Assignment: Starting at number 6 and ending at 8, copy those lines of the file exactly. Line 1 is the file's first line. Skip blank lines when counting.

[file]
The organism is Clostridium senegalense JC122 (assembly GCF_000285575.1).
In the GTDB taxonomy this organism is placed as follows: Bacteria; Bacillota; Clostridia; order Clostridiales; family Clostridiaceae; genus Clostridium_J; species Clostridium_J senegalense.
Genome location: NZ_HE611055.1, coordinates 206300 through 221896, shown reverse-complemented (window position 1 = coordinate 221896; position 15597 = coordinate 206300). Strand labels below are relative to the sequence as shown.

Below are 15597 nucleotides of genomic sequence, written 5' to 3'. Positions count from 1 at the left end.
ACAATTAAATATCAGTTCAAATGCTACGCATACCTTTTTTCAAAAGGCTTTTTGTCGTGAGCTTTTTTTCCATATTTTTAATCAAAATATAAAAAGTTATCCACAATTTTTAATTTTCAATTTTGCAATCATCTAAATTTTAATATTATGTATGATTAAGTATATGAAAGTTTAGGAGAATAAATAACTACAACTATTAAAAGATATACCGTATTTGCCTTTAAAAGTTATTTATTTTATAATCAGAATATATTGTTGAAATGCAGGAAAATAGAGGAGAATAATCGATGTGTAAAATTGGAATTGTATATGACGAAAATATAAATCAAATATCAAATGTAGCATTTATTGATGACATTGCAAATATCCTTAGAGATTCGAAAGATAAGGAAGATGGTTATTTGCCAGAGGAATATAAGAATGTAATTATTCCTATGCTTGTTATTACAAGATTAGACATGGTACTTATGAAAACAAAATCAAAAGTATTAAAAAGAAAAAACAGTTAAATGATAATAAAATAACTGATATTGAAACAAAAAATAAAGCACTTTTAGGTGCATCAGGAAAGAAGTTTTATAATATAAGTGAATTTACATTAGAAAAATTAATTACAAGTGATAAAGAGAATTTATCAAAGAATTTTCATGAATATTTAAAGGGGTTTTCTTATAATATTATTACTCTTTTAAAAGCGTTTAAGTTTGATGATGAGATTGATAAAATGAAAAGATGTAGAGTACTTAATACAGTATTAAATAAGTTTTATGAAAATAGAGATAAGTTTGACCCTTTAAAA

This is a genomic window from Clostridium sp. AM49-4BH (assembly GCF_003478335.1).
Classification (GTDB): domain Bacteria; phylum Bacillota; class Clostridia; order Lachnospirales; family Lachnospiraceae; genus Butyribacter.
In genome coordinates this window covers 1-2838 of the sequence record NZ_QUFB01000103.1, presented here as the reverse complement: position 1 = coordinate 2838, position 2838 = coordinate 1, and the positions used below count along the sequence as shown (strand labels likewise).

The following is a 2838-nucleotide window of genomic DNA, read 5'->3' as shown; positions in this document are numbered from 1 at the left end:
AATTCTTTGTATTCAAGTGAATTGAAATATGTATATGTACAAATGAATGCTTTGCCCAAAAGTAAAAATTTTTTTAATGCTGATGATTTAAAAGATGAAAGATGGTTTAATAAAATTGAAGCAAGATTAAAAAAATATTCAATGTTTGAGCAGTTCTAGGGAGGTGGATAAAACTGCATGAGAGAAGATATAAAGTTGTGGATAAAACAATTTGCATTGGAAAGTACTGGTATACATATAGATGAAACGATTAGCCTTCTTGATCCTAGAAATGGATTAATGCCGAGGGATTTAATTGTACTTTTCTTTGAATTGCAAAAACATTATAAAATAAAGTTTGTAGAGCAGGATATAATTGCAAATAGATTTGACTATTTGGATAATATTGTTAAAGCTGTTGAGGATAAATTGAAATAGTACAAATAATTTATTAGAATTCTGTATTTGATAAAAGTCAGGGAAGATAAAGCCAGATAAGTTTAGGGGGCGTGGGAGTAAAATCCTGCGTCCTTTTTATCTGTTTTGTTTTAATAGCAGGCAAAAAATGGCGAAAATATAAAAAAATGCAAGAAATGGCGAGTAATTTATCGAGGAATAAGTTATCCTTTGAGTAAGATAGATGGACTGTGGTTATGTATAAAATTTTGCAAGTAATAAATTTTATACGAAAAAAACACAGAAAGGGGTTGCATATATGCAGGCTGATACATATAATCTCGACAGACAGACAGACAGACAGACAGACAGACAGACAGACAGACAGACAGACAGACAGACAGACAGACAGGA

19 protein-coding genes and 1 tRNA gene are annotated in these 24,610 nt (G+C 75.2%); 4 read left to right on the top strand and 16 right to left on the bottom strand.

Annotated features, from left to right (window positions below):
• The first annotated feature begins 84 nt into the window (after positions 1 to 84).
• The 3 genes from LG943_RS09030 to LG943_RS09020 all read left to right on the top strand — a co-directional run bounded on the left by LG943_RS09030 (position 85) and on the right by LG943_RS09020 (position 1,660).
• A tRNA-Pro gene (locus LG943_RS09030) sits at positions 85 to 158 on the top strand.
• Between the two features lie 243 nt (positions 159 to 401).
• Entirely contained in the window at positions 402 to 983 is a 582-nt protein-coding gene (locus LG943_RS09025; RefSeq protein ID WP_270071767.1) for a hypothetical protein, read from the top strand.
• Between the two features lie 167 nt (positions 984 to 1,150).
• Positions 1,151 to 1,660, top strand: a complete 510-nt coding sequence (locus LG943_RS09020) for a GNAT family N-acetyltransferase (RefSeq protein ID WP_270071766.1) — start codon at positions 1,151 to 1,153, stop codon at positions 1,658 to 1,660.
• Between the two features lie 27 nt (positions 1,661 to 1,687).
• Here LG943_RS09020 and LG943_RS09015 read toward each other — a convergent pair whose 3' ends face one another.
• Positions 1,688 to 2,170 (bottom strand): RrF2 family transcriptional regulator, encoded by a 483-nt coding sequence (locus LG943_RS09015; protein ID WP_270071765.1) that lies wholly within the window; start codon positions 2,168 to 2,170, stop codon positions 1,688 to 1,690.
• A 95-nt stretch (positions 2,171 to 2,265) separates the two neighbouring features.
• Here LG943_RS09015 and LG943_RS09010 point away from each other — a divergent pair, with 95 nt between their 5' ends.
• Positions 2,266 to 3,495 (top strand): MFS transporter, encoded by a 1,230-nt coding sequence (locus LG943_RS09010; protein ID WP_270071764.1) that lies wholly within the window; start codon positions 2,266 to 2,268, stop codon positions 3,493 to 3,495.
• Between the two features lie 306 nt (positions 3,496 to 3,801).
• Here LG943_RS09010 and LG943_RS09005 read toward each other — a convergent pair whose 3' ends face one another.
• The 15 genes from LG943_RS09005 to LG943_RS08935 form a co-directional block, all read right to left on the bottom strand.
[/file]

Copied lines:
This is a genomic window from Clostridium sp. AM49-4BH (assembly GCF_003478335.1).
Classification (GTDB): domain Bacteria; phylum Bacillota; class Clostridia; order Lachnospirales; family Lachnospiraceae; genus Butyribacter.
In genome coordinates this window covers 1-2838 of the sequence record NZ_QUFB01000103.1, presented here as the reverse complement: position 1 = coordinate 2838, position 2838 = coordinate 1, and the positions used below count along the sequence as shown (strand labels likewise).